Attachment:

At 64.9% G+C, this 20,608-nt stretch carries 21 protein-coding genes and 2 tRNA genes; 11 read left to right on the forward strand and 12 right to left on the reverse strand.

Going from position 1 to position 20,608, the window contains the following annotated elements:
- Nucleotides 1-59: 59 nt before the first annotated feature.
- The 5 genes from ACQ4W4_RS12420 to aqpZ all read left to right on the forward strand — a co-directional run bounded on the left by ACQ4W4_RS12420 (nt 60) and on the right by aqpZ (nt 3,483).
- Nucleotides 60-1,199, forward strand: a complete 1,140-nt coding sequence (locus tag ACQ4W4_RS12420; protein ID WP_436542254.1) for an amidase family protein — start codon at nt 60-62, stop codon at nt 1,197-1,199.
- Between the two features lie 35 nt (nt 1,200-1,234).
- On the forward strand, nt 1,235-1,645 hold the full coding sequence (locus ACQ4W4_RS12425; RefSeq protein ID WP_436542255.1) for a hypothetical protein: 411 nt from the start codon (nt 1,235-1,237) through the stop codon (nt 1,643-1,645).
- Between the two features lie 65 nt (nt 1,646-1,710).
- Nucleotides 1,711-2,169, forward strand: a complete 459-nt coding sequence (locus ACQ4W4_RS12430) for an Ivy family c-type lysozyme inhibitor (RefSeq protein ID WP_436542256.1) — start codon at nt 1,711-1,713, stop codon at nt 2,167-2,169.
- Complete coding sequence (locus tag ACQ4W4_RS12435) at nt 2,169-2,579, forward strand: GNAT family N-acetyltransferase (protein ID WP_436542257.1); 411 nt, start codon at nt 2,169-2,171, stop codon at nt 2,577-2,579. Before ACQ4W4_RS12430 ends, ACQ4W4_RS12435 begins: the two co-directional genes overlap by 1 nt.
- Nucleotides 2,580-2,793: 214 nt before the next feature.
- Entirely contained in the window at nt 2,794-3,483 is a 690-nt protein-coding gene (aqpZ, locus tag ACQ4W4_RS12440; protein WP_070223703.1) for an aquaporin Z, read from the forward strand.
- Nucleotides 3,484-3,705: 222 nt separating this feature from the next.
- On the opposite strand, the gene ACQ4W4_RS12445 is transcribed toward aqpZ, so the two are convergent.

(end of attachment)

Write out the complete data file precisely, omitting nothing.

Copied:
At 64.9% G+C, this 20,608-nt stretch carries 21 protein-coding genes and 2 tRNA genes; 11 read left to right on the forward strand and 12 right to left on the reverse strand.

Going from position 1 to position 20,608, the window contains the following annotated elements:
- Nucleotides 1-59: 59 nt before the first annotated feature.
- The 5 genes from ACQ4W4_RS12420 to aqpZ all read left to right on the forward strand — a co-directional run bounded on the left by ACQ4W4_RS12420 (nt 60) and on the right by aqpZ (nt 3,483).
- Nucleotides 60-1,199, forward strand: a complete 1,140-nt coding sequence (locus tag ACQ4W4_RS12420; protein ID WP_436542254.1) for an amidase family protein — start codon at nt 60-62, stop codon at nt 1,197-1,199.
- Between the two features lie 35 nt (nt 1,200-1,234).
- On the forward strand, nt 1,235-1,645 hold the full coding sequence (locus ACQ4W4_RS12425; RefSeq protein ID WP_436542255.1) for a hypothetical protein: 411 nt from the start codon (nt 1,235-1,237) through the stop codon (nt 1,643-1,645).
- Between the two features lie 65 nt (nt 1,646-1,710).
- Nucleotides 1,711-2,169, forward strand: a complete 459-nt coding sequence (locus ACQ4W4_RS12430) for an Ivy family c-type lysozyme inhibitor (RefSeq protein ID WP_436542256.1) — start codon at nt 1,711-1,713, stop codon at nt 2,167-2,169.
- Complete coding sequence (locus tag ACQ4W4_RS12435) at nt 2,169-2,579, forward strand: GNAT family N-acetyltransferase (protein ID WP_436542257.1); 411 nt, start codon at nt 2,169-2,171, stop codon at nt 2,577-2,579. Before ACQ4W4_RS12430 ends, ACQ4W4_RS12435 begins: the two co-directional genes overlap by 1 nt.
- Nucleotides 2,580-2,793: 214 nt before the next feature.
- Entirely contained in the window at nt 2,794-3,483 is a 690-nt protein-coding gene (aqpZ, locus tag ACQ4W4_RS12440; protein WP_070223703.1) for an aquaporin Z, read from the forward strand.
- Nucleotides 3,484-3,705: 222 nt separating this feature from the next.
- On the opposite strand, the gene ACQ4W4_RS12445 is transcribed toward aqpZ, so the two are convergent.